In Einstein’s theory, the notion of gravity as an attractive force still holds for all known forms of matter and energy, even on the cosmic scale. Therefore, general relativity predicts that the expansion of the universe should slow down at a rate determined by the density of matter and energy within it. But general relativity also allows for the possibility of forms of energy with strange properties that produce repulsive gravity. The discovery of accelerating rather than decelerating expansion has apparently revealed the presence of such an energy form, referred to as dark energy.
Whether or not the expansion is slowing down or speeding up depends on a battle between two titans: the attractive gravitational pull of matter and the repulsive gravitational push of dark energy. What counts in this contest is the density of each. The density of matter decreases as the universe expands because the volume of space increases. Although little is known about dark energy, its density is expected to change slowly or not at all as the universe expands. Currently the density of dark energy is higher than that of matter, but in the distant past the density of matter should have been greater, so the expansion should have been slowing down then.
It is important to look for direct evidence of an earlier, slowing phase of expansion. Such evidence would help confirm the standard cosmological model and give scientists a clue to the underlying cause of the present period of cosmic acceleration. Because telescopes look back in time as they gather light from far-off stars and galaxies, astronomers can explore the expansion history of the universe by focusing on distant objects. That history is encoded in the relation between the distances and recession velocities of galaxies. If the expansion is slowing down, the velocity of a distant galaxy would be relatively greater than the velocity predicted by Hubble’s law. If the expansion is speeding up, the distant galaxy’s velocity would fall below the predicted value. Or, to put it another way, a galaxy with a given recession velocity will be farther away than expected—and hence fainter—if the universe is accelerating.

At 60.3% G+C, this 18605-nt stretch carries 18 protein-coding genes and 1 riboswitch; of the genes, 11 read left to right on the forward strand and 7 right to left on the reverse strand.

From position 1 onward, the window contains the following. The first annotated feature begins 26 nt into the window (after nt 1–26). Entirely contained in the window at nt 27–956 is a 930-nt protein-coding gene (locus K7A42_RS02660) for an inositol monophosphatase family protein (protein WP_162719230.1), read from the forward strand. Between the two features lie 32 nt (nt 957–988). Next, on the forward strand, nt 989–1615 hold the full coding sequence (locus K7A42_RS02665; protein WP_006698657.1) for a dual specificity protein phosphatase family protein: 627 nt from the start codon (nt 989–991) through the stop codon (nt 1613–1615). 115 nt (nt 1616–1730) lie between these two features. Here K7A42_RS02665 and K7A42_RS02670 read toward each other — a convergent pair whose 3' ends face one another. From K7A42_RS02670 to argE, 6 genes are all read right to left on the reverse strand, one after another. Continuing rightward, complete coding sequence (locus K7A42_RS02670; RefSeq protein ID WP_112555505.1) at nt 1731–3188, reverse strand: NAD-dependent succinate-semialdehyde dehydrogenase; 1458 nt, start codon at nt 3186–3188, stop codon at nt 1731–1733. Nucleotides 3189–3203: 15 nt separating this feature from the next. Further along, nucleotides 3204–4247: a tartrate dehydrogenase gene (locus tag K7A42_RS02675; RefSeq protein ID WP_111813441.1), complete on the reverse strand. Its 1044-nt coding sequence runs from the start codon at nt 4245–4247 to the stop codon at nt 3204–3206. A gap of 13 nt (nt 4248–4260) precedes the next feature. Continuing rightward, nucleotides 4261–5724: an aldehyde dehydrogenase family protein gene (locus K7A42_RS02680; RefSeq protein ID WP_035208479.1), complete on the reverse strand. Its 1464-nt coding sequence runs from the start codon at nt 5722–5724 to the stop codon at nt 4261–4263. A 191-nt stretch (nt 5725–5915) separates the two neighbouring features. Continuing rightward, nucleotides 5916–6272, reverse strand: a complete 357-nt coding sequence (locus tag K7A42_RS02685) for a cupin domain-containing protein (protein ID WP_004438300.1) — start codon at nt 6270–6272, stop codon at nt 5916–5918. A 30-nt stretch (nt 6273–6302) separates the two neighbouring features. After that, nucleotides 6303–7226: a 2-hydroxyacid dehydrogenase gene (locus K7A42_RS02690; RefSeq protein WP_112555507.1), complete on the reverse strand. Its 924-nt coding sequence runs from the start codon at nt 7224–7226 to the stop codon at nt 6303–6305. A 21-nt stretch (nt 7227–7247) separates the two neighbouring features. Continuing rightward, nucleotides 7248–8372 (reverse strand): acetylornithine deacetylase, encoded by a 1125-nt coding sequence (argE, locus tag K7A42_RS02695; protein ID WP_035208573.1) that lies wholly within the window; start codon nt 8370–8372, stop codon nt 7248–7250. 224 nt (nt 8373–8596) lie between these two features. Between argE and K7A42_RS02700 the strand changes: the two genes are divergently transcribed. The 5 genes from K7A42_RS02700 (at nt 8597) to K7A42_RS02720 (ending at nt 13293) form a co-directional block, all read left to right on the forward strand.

To take advantage of this simple fact requires finding astronomical objects that have a known intrinsic luminosity—the amount of radiation per second produced by the object—and that can be seen across the universe. A particular class of supernovae known as type Ia are well suited to the task. Over the past decade, researchers have carefully calibrated the intrinsic luminosity of type Ia supernovae, so the distance to one of these explosions can be determined from its apparent brightness.
Finding such ancient and far-off supernovae is difficult, however. A type Ia supernova that exploded when the universe was half its present size is about one ten-billionth as bright as Sirius, the brightest star in the sky. Ground-based telescopes cannot reliably detect the objects, but the Hubble Space Telescope can. In 2001 one of us (Riess) announced that the space telescope had serendipitously imaged an extremely distant type Ia supernova (dubbed SN 1997ff) in repeated observations. Given the redshift of the light from this stellar explosion—which occurred about 10 billion years ago, when the universe was one third its current size—the object appeared much brighter than it would have been if [dust filling intergalactic space simply made the supernovae appear dim, as some researchers had proposed]. This result was the first direct evidence of the decelerating epoch. The two of us proposed that observations of more high-redshift supernovae could provide definitive proof and pin down the transition from slowdown to speedup.
The Advanced Camera for Surveys, a new imaging instrument installed on the space telescope in 2002, enabled scientists to turn Hubble into a supernova-hunting machine. Riess led an effort to discover the needed sample of very distant type Ia supernovae by piggybacking on the Great Observatories Origins Deep Survey. The team found six supernovae that exploded when the universe was less than half its present size (more than seven billion years ago); together with SN 1997ff, these are the most distant type Ia supernovae ever discovered. The observations confirmed the existence of an early slowdown period and placed the transitional “coasting point” between slowdown and speedup at about five billion years ago.